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USMLE – Acute Pancreatitis

Pathophysiology
1. Inflammation of pancreas with proteolysis
2. Most common causes in USA – alcoholism and cholelithiasis

Signs and Symptoms
1. Severe, constant epigastric pain radiating to back (usually acute onset, worse in supine position, relieved by sitting with knees drawn up)
2. Nausea and vomiting
3. Abdominal distention and bloating
4. Decreased bowel sounds
5. Fever
6. Tachycardia
7. Hypotension
8. Oliguria
9. Abdominal tenderness
10. Palpable upper abdominal mass (owing to pseudocyst)
11. Pancreatic ascites
12. Pleural effusions (more common on the left)
13. Positive Cullen’s sign (blue discoloration around umbilicus) and Turner’s sign (flank discoloration)

Characteristic Test Findings
1. Increased amylase and lipase
2. Leukocytosis
3. Decreased hemoglobin
4. Hyperglycemia
5. Increased triglycerides
6. Increased trypsinogen
7. Hypocalcemia
8. Increased bilirubin and transaminases
9. Increased LDH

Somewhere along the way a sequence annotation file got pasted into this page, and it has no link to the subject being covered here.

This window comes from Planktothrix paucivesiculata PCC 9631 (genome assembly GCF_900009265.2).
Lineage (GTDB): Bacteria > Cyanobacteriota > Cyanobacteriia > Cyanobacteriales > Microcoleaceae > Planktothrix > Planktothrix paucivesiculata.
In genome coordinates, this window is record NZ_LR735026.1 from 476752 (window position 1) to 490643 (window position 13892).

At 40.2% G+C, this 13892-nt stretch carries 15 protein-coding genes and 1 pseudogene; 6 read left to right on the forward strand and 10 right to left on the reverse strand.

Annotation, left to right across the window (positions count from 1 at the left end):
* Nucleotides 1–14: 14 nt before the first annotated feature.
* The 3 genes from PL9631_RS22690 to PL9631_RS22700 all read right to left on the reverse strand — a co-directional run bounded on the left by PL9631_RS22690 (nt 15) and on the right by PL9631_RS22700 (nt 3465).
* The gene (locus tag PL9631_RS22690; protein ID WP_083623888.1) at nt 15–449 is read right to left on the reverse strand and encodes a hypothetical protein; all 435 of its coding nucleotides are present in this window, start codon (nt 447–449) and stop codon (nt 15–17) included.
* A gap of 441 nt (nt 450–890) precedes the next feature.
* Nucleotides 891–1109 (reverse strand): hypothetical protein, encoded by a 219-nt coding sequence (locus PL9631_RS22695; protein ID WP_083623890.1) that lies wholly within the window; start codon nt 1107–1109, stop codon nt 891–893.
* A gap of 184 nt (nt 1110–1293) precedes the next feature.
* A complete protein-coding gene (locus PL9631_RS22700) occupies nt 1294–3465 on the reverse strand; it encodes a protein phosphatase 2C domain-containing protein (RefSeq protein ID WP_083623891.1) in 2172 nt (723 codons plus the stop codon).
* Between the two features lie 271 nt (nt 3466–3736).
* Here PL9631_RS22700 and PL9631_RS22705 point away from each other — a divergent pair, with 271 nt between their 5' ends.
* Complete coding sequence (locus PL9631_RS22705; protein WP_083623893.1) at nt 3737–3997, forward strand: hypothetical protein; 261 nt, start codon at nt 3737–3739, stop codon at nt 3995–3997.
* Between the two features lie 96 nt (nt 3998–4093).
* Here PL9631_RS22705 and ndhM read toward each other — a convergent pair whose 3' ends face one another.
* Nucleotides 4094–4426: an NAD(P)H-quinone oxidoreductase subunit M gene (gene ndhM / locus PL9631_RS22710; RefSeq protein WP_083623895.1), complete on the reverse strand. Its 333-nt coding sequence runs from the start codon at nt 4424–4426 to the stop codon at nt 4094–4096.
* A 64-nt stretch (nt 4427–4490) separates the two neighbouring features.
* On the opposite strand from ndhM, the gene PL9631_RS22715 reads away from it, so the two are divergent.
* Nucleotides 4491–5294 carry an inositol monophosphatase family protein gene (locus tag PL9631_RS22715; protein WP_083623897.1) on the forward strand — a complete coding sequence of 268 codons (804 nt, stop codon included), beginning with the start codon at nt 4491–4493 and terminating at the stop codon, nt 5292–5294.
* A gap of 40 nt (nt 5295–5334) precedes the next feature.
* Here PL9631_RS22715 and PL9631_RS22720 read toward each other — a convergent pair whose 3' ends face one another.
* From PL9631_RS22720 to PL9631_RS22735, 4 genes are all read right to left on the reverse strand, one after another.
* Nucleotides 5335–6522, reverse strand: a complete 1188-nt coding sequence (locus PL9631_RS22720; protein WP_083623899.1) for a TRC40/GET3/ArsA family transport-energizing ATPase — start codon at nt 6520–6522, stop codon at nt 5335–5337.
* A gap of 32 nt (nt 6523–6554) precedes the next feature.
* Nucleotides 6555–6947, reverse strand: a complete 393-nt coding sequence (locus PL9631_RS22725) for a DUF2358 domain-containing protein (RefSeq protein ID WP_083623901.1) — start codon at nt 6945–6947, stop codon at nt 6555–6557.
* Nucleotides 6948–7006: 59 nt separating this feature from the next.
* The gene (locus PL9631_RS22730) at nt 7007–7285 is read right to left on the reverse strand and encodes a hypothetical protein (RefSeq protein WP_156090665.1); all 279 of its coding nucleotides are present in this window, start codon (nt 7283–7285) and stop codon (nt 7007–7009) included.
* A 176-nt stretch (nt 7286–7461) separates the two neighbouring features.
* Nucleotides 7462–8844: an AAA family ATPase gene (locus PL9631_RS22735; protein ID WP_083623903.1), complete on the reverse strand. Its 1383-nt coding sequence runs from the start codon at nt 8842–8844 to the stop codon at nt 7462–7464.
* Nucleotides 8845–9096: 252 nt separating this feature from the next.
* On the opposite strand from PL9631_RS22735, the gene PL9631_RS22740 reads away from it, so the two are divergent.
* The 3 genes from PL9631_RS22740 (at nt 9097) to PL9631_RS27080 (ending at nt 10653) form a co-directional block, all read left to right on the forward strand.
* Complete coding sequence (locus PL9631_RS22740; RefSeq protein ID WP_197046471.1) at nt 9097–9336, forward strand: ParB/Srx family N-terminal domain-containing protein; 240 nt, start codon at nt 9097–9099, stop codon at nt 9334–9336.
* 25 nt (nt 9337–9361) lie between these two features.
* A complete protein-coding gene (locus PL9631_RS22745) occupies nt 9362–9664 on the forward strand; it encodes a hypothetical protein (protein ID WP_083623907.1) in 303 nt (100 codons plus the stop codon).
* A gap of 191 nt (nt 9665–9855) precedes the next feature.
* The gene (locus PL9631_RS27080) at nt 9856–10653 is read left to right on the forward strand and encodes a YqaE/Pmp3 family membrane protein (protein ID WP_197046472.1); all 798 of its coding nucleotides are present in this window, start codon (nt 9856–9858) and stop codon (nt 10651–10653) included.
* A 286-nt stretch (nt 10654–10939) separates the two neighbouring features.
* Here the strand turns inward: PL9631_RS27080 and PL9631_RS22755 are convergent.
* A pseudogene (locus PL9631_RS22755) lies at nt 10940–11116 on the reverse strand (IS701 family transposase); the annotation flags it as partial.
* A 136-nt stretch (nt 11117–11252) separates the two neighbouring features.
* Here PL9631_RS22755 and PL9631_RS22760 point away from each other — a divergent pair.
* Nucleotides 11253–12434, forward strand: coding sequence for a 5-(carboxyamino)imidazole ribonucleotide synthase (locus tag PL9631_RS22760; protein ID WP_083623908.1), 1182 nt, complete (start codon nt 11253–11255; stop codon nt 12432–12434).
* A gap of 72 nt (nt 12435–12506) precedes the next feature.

10. Decreased albumin
11. Decreased PO2
12. Localized ileus with “sentinel loop”
13. Colon cutoff sign (dilated transverse colon)
14. Calicifications, edematous borders, hemorrhage, and necrosis on CT scan

Associated Conditions
1. Hypertriglyceridemia
2. Hypercalcemia
3. Infectious diseases (mumps, coxsackie, echovirus, CMV)
4. Drugs (azathioprine, sulfonamides, furosemide, oral contraceptives)
5. Trauma
6. Cystic fibrosis
7. Pancreas divisum
8. SLE and AIDS
9. Pancreatic carcinoma
10. Obesity
11. Diabetes mellitus
12. Purtscher’s retinopathy (sudden blindness)

Biochemistry
Likely related to proteolytic enzymes (trypsinogen, chymotrypsinogen, phospholipase – activated in pancreas instead of gut lumen by trauma, viruses, and toxins

Treatment
1. Nothing by mouth
2. Vigorous fluid resuscitation (often 5-10 L)
3. Analgesics
4. Nasogastric tube suction
5. Carbapenems class antibiotics in infected pancreatitis
6. Surgical debridement in necrotizing pancreatitis
7. Octreotide in pancreatic ascites
8. Prognosis determined by Ranson’s criteria (presence of six criteria = 50% mortality, over 7 = 90% mortality)

Tips for the USMLE
Amylase is also increased in salivary gland disease, gut infarction, gut perforation, renal failure, diabetic ketoacidosis, postoperative, carcinoma of the lung, esophagus, and breast. Increased serum triglycerides will cause a falsely low level of amylase. Serum lipase is a more sensitive and specific test for pancreatitis than amylase. Serum amylase is usually increased at least 3 times normal in first 24-48 hours. Ranson’s criteria defines prognosis.

Lillian Thompson By Lillian Thompson

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